Target Audience

Marketing and administrative staff for the college who are required to put images on the college website.


I evaluated the various technologies available with our resources for working with the group. The requirements were:

  • Ability to change content quickly and easily by content provider
  • Ability to access content at all hours from both home and at work
  • A resource site for staff to access after the training
  • Easily understood content using various tools such as text, pictures and video
  • Tools to test the learning and provide an evaluation of the skills acquired by the student

Supports Needed For Stakeholders

  • Photoshop software
  • Computer and internet access

Technology of the Week

Diigo…good research tool that can be utilized by instructors to evaluate students’ research and note taking skills. We can observe the research in progress and make comments and notes to the student during the process. It also enables better collaboration on information for any group…you can build a group knowledge repository for your class, where each group member can add and subscribe to it, and browse and search it. They can interact with on-the-page annotations…while reading the same Wikipedia article, and commenting and discussing right on the page. Not too bad.

5111 Wk 2 – Distributed Learning

What am I seeing out there about Distributed Learning?

Distributed Learning is a fairly new term to me…possibly used other terms like online learning, web-based learning, virtual learning, eLearning, open education, distance education and even blended learning (part online/distance and part onsite).  There seem to be various definitions available from various sources…just to name a few.

  • The BC Ministry of Education defines that Distributed Learning (DL) takes place when a student is primarily at a distance from the teacher, whether he/she is at home; or connected to teachers from another learning facility.
  • Learn BC outlines the difference of Distributed Learning from traditional learning is ‘in how courses are delivered – at a distance from the traditional classroom. Many can be completed online, while others use a combination of online and print materials.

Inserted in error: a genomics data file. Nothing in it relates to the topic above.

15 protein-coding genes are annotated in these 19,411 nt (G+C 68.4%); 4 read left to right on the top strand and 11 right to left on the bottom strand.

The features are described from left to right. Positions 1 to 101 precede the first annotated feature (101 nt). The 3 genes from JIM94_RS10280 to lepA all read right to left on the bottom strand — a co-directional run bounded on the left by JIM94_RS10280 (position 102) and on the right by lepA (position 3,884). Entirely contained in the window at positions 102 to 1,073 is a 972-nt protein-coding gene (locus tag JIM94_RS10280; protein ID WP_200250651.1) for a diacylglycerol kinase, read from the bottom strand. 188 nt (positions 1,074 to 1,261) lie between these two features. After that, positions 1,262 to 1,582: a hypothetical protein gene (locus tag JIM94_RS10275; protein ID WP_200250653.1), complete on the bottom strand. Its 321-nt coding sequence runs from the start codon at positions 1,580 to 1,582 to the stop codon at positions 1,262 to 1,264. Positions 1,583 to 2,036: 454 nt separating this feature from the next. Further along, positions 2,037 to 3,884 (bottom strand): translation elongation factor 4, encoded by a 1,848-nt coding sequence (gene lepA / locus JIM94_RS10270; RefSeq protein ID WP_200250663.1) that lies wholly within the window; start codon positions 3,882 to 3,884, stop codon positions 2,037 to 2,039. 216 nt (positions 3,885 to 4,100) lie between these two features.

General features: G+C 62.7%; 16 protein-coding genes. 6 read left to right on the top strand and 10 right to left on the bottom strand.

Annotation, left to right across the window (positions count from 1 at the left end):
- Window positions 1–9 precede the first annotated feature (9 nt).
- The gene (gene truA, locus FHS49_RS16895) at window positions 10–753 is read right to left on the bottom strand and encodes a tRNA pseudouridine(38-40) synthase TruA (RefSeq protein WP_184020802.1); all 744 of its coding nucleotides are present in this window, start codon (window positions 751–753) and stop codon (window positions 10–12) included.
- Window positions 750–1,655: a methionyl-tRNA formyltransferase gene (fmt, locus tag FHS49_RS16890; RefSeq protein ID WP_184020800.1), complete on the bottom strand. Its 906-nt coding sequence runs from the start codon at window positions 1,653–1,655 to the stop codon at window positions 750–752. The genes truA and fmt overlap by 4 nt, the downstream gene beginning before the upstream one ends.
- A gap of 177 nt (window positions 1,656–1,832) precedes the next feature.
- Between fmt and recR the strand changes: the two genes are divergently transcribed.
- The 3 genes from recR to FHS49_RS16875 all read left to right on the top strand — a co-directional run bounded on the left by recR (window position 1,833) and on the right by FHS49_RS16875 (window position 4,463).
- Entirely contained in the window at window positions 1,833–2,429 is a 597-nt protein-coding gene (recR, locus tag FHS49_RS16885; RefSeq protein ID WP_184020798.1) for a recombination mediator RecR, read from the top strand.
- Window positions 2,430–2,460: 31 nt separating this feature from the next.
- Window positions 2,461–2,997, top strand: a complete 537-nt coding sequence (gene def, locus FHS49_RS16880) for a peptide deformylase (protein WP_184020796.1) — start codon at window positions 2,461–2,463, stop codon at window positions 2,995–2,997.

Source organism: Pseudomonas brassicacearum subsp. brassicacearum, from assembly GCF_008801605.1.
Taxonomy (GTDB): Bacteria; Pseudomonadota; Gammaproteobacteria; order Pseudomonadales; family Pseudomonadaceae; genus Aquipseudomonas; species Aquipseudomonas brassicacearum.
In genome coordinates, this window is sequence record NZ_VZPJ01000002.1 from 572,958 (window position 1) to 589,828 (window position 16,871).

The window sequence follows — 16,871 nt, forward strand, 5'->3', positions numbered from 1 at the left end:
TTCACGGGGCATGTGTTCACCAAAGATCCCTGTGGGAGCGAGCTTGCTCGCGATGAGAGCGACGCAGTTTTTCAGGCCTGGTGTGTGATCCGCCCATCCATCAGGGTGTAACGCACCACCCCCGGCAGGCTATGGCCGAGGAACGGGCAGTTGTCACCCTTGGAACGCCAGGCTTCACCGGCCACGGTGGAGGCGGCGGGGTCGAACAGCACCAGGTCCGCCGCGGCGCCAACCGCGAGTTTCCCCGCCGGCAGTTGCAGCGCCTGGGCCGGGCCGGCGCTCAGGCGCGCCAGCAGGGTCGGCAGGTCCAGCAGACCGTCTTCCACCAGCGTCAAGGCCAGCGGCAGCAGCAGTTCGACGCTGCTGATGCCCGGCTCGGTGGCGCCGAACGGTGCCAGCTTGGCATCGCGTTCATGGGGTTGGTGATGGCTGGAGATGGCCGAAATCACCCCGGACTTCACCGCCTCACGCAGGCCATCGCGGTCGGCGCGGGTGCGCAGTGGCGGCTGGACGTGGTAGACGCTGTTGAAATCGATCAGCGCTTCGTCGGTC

• (M. Ally, 2008) focuses on the learner/learning process in his definition of Distributed Learning is “the use of the Internet to access learning materials; to interact with the content, instructor and other learners; and to obtain support during the learning process, in order to acquire knowledge, to construct personal meaning, and to grow from the learning experience.” 
  • (Matheos & Archer, 2004) base their model on blending a choice of appropriate technologies with aspects of campus-based delivery, open learning systems and distance education. They define a distributed learning environment as a ‘learner-centered approach to education, which integrates a number of technologies to enable opportunities for activities and interaction in both asynchronous and real-time modes’.

Perspective of Personal Interest Regarding Distributed Learning

A perspective I appreciated was From Distance Education to Distributed Learning Thriving Surviving by K Matheos who believes that ‘Distributed learning combines the most advanced forms of distance learning technologies with aspects of conventional, campus-based education. Because the new technology requires radical rethinking about how to administer and use it most effectively, this transformation presents both a great opportunity and a considerable threat to campus-based, research-intensive universities. For specialized distance learning institutions such as Athabasca University, it presents the opportunity to move from their former position on the fringes of higher education into a much more central role.

My education includes a distributed learning model of online and on-campus sessions at Royal Roads University, so I particularly find this opinion interesting. I experienced pushback in the late 1990’s and early 2000 when I finished my schooling, from people who were not convinced of the effectiveness of online or distributed education. To see opinions that this model has moved towards a central role in education today is very satisfying as I believe it is the future for education.

I believe that, as Matheos explains, that ‘For university students, distributed learning is becoming important in order for them to meet their learning goals. It allows them more choice and flexibility along with opportunities to learn new and important communication skills necessary for work in the global networked environment.

Distributed Learning Concept Map

It would appear that DL has a broad definition, and encompasses other commonly used terms like those seen in green above, within its definition.

I found the definition by Matheos & Archer of ‘learner-centered approach to education, which integrates a number of technologies to enable opportunities for activities and interaction in both asynchronous and real-time modes’ resonated with me. I don’t really think my interpretation of DL has changed much during my research but has been enhanced by further understanding it’s components and subtleties.

Potatoes or Potaaaahtos…does it matter?

There is definitely a difference in DL terminology that is linked to different educational organizations and contexts and this could be very confusing. Having a consistent language and definition amongst all the organizations would decrease the lack of transferability amongst the organizations. This could be particularly important in an example where a model of in class and synchronous online, in my opinion, is much superior to simply asynchronous, individual online learning.